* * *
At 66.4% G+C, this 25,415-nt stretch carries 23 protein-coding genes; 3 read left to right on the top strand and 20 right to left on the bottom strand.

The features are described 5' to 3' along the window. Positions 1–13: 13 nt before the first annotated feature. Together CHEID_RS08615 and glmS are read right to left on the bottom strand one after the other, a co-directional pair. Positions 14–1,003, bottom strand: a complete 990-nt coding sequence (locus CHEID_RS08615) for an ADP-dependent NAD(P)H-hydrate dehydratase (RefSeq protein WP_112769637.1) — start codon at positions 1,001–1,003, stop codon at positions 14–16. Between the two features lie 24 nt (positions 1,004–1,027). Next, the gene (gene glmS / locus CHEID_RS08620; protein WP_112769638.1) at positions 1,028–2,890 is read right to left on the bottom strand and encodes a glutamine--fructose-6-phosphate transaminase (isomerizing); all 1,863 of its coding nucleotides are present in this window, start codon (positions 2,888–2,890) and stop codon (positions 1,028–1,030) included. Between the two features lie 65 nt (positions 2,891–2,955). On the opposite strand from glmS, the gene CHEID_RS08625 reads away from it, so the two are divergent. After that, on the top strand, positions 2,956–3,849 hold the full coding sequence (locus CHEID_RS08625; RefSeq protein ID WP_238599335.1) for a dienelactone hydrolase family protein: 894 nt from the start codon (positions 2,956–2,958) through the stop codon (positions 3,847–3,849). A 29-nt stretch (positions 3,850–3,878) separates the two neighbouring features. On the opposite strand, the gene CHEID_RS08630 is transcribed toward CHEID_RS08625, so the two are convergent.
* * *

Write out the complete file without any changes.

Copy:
At 66.4% G+C, this 25,415-nt stretch carries 23 protein-coding genes; 3 read left to right on the top strand and 20 right to left on the bottom strand.

The features are described 5' to 3' along the window. Positions 1–13: 13 nt before the first annotated feature. Together CHEID_RS08615 and glmS are read right to left on the bottom strand one after the other, a co-directional pair. Positions 14–1,003, bottom strand: a complete 990-nt coding sequence (locus CHEID_RS08615) for an ADP-dependent NAD(P)H-hydrate dehydratase (RefSeq protein WP_112769637.1) — start codon at positions 1,001–1,003, stop codon at positions 14–16. Between the two features lie 24 nt (positions 1,004–1,027). Next, the gene (gene glmS / locus CHEID_RS08620; protein WP_112769638.1) at positions 1,028–2,890 is read right to left on the bottom strand and encodes a glutamine--fructose-6-phosphate transaminase (isomerizing); all 1,863 of its coding nucleotides are present in this window, start codon (positions 2,888–2,890) and stop codon (positions 1,028–1,030) included. Between the two features lie 65 nt (positions 2,891–2,955). On the opposite strand from glmS, the gene CHEID_RS08625 reads away from it, so the two are divergent. After that, on the top strand, positions 2,956–3,849 hold the full coding sequence (locus CHEID_RS08625; RefSeq protein ID WP_238599335.1) for a dienelactone hydrolase family protein: 894 nt from the start codon (positions 2,956–2,958) through the stop codon (positions 3,847–3,849). A 29-nt stretch (positions 3,850–3,878) separates the two neighbouring features. On the opposite strand, the gene CHEID_RS08630 is transcribed toward CHEID_RS08625, so the two are convergent.